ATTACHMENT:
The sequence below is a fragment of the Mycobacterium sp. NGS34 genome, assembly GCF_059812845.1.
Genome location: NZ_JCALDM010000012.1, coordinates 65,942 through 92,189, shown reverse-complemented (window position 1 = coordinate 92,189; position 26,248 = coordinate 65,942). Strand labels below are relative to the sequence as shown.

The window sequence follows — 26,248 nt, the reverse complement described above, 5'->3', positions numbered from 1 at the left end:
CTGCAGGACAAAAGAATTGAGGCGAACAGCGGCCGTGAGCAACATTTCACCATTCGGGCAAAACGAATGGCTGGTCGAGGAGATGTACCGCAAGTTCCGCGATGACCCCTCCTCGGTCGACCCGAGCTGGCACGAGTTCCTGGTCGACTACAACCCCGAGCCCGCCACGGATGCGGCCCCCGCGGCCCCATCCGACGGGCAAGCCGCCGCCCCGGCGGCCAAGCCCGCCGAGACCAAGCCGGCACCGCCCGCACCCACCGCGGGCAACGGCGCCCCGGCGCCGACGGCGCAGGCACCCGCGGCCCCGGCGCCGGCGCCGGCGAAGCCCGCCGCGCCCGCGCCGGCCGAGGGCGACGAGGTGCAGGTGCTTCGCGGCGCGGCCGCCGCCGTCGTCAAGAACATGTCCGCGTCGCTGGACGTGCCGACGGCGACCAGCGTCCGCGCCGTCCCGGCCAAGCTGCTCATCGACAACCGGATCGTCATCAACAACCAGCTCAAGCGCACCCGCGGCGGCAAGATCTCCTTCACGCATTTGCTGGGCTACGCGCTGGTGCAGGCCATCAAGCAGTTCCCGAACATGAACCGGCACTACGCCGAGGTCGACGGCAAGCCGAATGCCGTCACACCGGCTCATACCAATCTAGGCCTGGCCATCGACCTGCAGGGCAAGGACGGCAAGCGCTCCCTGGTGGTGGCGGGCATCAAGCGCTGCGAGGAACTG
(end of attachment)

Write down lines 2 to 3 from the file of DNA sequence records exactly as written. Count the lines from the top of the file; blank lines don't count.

Genome location: NZ_JCALDM010000012.1, coordinates 65,942 through 92,189, shown reverse-complemented (window position 1 = coordinate 92,189; position 26,248 = coordinate 65,942). Strand labels below are relative to the sequence as shown.

The window sequence follows — 26,248 nt, the reverse complement described above, 5'->3', positions numbered from 1 at the left end: